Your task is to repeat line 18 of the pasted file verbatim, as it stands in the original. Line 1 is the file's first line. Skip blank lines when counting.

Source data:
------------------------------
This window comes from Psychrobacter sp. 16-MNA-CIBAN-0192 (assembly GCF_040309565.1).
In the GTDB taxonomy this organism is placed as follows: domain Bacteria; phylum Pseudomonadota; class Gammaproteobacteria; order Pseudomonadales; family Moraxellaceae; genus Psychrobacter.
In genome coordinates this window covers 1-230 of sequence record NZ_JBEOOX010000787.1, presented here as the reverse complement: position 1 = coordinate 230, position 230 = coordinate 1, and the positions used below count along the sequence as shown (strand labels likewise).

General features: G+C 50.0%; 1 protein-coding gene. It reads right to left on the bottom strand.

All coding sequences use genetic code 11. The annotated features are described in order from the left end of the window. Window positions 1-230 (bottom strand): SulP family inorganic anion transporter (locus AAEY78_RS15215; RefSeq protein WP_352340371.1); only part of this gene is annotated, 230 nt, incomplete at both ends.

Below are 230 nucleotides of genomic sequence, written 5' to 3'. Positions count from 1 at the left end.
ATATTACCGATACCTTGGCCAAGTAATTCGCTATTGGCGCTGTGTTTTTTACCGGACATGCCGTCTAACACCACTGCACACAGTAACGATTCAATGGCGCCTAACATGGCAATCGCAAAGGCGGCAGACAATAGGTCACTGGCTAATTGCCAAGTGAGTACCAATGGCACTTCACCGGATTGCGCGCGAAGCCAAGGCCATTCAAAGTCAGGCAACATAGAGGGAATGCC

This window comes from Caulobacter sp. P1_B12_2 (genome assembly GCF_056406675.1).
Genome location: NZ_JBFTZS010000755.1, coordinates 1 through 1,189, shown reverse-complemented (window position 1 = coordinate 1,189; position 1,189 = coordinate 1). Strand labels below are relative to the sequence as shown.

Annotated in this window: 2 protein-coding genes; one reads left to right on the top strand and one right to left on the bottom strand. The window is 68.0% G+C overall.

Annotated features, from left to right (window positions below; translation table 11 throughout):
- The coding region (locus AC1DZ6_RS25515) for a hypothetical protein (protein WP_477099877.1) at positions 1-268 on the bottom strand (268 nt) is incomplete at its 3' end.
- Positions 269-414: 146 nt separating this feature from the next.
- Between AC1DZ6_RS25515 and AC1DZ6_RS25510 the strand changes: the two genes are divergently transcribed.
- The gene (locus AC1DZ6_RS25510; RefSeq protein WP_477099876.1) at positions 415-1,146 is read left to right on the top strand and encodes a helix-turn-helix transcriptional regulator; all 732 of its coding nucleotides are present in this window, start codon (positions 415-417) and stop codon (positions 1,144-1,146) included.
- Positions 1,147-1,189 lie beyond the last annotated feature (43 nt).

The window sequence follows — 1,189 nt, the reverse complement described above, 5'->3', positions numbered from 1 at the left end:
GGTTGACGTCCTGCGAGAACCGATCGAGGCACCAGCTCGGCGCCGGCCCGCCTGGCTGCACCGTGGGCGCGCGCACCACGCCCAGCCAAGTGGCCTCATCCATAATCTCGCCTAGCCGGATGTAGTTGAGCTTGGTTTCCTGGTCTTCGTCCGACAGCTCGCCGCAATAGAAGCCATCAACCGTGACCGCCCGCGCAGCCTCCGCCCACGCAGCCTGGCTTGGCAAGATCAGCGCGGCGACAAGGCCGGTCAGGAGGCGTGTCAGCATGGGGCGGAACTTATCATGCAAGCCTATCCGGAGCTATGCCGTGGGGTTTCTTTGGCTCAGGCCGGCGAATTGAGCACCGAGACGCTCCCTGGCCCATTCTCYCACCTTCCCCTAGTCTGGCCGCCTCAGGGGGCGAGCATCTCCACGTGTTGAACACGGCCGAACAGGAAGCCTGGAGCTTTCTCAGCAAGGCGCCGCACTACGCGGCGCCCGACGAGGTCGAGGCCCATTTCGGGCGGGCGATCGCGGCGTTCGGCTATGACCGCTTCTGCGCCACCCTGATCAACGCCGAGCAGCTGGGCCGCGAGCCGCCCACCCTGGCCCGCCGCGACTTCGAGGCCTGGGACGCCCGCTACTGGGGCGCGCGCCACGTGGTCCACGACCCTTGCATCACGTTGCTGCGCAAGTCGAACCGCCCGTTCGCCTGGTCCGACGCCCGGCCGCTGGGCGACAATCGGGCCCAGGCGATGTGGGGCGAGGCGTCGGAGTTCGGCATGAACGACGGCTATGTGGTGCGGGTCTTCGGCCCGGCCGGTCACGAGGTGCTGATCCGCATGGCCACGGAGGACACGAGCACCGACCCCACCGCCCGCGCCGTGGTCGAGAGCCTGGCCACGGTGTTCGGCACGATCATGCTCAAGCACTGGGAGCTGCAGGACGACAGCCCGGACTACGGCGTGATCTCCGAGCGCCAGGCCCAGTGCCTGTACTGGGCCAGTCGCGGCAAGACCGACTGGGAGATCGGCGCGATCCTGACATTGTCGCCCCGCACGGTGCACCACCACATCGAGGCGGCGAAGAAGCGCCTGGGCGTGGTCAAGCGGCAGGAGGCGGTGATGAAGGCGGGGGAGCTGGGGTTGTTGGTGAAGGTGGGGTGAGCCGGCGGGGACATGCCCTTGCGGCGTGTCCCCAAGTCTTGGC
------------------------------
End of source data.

GGTTGACGTCCTGCGAGAACCGATCGAGGCACCAGCTCGGCGCCGGCCCGCCTGGCTGCACCGTGGGCGCGCGCACCACGCCCAGCCAAGTGGCCTCATCCATAATCTCGCCTAGCCGGATGTAGTTGAGCTTGGTTTCCTGGTCTTCGTCCGACAGCTCGCCGCAATAGAAGCCATCAACCGTGACCGCCCGCGCAGCCTCCGCCCACGCAGCCTGGCTTGGCAAGATCAGCGCGGCGACAAGGCCGGTCAGGAGGCGTGTCAGCATGGGGCGGAACTTATCATGCAAGCCTATCCGGAGCTATGCCGTGGGGTTTCTTTGGCTCAGGCCGGCGAATTGAGCACCGAGACGCTCCCTGGCCCATTCTCYCACCTTCCCCTAGTCTGGCCGCCTCAGGGGGCGAGCATCTCCACGTGTTGAACACGGCCGAACAGGAAGCCTGGAGCTTTCTCAGCAAGGCGCCGCACTACGCGGCGCCCGACGAGGTCGAGGCCCATTTCGGGCGGGCGATCGCGGCGTTCGGCTATGACCGCTTCTGCGCCACCCTGATCAACGCCGAGCAGCTGGGCCGCGAGCCGCCCACCCTGGCCCGCCGCGACTTCGAGGCCTGGGACGCCCGCTACTGGGGCGCGCGCCACGTGGTCCACGACCCTTGCATCACGTTGCTGCGCAAGTCGAACCGCCCGTTCGCCTGGTCCGACGCCCGGCCGCTGGGCGACAATCGGGCCCAGGCGATGTGGGGCGAGGCGTCGGAGTTCGGCATGAACGACGGCTATGTGGTGCGGGTCTTCGGCCCGGCCGGTCACGAGGTGCTGATCCGCATGGCCACGGAGGACACGAGCACCGACCCCACCGCCCGCGCCGTGGTCGAGAGCCTGGCCACGGTGTTCGGCACGATCATGCTCAAGCACTGGGAGCTGCAGGACGACAGCCCGGACTACGGCGTGATCTCCGAGCGCCAGGCCCAGTGCCTGTACTGGGCCAGTCGCGGCAAGACCGACTGGGAGATCGGCGCGATCCTGACATTGTCGCCCCGCACGGTGCACCACCACATCGAGGCGGCGAAGAAGCGCCTGGGCGTGGTCAAGCGGCAGGAGGCGGTGATGAAGGCGGGGGAGCTGGGGTTGTTGGTGAAGGTGGGGTGAGCCGGCGGGGACATGCCCTTGCGGCGTGTCCCCAAGTCTTGGC